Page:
Trying to remove unsafe from the code

I've tried to modify the code from rust-unofficial. Its an implementation of a queue. So far, I replaced direct pointer(*mut T) to directly using a mutable reference NotNull<T>. But, NotNull::mut() is an unsafe function and I have to still use the unsafe block. Is there any smart pointer other than NotNull that can make it safe?

use std::ptr::NonNull;

type Link<T> = Option<Box<Node<T>>>;

struct List<T> {
    head: Link<T>, tail: Option<NonNull<Node<T>>>,
}

struct Node<T> {
    elem: T, next: Link<T>,
}

impl<T> List<T> {
    pub fn new() -> Self {
        Self {
            head: None, tail: None,
        }
    }

    pub fn push(&mut self, elem: T) {
        let mut new_node = Box::new(Node {elem, next: None });
        let new_tail = Some(NonNull::from(new_node.as_mut()));

        //if tail is empty, head is also empty and whole list is empty
        if let Some(mut node) = self.tail.take() {
            unsafe { node.as_mut().next = Some(new_node); }
        } else {
            self.head = Some(new_node);
        }

        self.tail = new_tail;
    }

    pub fn pop(&mut self) -> Option<T> {
        self.head.take().map(|node| {

            //i.e. if this node is removed the list will be empty
            if node.next.is_none() {
                self.tail = None;
            } else {
                self.head = node.next;
            }

            node.elem
        })
    }
}

fn main() {
    let mut list = List::new();
    assert_eq!(list.pop(), None);
    list.push(1);
    list.push(2);
    list.push(3);
    assert_eq!(list.pop().unwrap(), 1);
    assert_eq!(list.pop().unwrap(), 2);
    assert_eq!(list.pop().unwrap(), 3);
    assert_eq!(list.pop(), None);
    println!("ended");
}

(Playground)

Warning, this code actually is unsound! You can run unsafe code with the miri interpreter, which can catch not every but many soundness bugs via runtime check. It's available as a cargo command and the playground under the TOOLS tab.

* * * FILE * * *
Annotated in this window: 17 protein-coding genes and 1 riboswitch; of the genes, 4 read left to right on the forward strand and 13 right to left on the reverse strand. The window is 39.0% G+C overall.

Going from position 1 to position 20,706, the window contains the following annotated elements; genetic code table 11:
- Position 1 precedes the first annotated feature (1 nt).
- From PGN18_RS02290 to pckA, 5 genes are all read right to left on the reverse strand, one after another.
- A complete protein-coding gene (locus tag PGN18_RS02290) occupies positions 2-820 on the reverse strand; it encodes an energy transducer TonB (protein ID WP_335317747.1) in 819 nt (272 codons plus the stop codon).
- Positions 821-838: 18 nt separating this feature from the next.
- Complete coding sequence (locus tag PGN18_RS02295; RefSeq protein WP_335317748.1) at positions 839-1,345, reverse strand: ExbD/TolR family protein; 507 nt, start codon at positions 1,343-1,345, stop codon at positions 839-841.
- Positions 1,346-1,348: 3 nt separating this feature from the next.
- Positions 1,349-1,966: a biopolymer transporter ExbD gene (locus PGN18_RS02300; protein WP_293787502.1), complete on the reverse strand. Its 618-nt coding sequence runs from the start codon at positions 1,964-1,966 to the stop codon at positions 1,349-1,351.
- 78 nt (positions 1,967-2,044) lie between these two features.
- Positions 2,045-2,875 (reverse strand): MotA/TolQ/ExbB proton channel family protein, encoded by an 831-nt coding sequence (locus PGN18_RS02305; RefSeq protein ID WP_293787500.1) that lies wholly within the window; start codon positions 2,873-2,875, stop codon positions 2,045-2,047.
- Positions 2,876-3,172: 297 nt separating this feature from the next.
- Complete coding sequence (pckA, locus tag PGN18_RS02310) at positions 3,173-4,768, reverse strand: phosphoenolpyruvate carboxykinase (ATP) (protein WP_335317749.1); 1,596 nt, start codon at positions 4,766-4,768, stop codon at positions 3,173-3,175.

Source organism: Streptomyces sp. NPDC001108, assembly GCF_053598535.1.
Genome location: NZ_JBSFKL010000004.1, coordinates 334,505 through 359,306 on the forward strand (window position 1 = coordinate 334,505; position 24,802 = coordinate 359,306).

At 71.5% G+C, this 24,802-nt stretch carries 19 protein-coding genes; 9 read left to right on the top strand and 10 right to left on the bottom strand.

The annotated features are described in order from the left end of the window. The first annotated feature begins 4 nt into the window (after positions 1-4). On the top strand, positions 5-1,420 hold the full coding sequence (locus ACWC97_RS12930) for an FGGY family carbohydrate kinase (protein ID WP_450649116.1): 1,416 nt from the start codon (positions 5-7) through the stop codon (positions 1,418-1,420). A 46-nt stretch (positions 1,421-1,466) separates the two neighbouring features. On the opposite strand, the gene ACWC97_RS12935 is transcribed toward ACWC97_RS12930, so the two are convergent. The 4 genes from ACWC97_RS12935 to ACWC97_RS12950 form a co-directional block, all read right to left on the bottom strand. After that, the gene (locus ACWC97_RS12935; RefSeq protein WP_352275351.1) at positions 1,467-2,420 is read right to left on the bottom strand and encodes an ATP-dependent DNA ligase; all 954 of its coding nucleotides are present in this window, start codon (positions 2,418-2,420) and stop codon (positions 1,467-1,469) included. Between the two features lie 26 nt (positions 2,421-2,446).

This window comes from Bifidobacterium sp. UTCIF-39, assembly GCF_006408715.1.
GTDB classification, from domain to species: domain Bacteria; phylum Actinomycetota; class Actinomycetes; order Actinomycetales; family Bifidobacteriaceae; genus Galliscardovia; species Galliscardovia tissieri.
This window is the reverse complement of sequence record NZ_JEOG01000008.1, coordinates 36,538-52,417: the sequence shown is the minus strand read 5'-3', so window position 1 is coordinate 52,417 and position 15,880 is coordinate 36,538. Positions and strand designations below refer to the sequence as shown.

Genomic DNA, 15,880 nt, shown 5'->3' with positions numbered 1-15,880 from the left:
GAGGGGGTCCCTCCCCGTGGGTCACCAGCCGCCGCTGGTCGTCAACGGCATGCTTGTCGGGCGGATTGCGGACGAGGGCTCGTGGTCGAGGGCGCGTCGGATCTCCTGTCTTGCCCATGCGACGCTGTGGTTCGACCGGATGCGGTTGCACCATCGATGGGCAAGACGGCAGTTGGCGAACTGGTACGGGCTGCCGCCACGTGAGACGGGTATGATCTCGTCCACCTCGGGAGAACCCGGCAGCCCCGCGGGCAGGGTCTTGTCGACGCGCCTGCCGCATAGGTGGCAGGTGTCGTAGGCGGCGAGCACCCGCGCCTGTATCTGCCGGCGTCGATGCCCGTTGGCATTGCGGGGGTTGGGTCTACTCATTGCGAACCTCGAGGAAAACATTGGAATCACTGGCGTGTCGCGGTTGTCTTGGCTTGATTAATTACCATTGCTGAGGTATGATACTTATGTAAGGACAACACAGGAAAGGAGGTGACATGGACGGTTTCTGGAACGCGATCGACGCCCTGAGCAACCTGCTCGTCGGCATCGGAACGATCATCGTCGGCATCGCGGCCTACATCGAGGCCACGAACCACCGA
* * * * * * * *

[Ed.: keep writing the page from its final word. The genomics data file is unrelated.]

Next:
Why this code is unsound? Because the Box<T> requires the unaliased ownership of its content. A pointer to the active Box<T>'s content cannot be aliased, but it is via the tail pointer. Oops!

As always, there's two kind of options to handle the aliasing issue - checked and unchecked. Unchecked option is simple. Just use raw pointers everywhere! The Rust doesn't enforce any aliasing rule to the raw pointer so you can freely alias it. Keep it in mind this is the C-way or for long the trust-me-I-know-everything-I-wrote-and-its-bug-free way. If you made a mistake, BOOM. Sometimes you need to write code in this way like it's so hot code which runs billion times per second and the checked version cannot satisfy the perf budget, but it's pretty uncommon.

More recommended option is to use the checked aliased ownership - Rc<T> or Arc<T>. If you want some hint, this is the version with #![forbid(unsafe_code)].

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Thanks a lot for the help. I appreciate that you gave an actual solution with safe rust.
These low level stuff is very new for me. I don't know that much about UB. I was confident since the test cases passed. I'm beginning to feel the complexity now. I have a lot to learn

2 Likes

Undefined Behaviour is just a fancy term for when you violate assumptions that the compiler builds on. The compiler can then generate machine code which leverages these assumptions to improve performance, or these assumptions may be required for correctness.

As an example say I've got an &mut u32 and will be using it to count things. If the compiler knows nobody else can read this value while I'm counting then it can stash the value in a register and do the operations there instead of dereferencing a pointer every time. Register operations are orders of magnitude faster than reading from memory, so this can be a massive performance win.

Now say I've violated that assumption (e.g. by using unsafe and raw pointers) and there is some other code which accesses my counter at the same time. That code may never see my counter get updated because it's looking at the value behind the &mut u32 when the value being updated is in a register on another processor. This might be exposed to the user as the counter sometimes having a different value than you expect, causing logic errors in your program.

Unfortunately things can get worse when other unsafe code is involved. For example, imagine instead of pointing to a u32 we actually had a mutable reference to a pointer. Now reading a different value for our "counter" means you could accidentally access garbage memory and then no-one can predict what will happen.

These sorts of situations are why people make a big deal about Undefined Behaviour, and why it takes a bit more discipline to write unsafe code... That said, while the stakes may be a bit higher writing unsafe code can also be quite satisfying because it gives you a greater understanding of what the CPU is actually doing when you write code. Just make sure you aren't reaching for unsafe as a crutch to work around compile errors.

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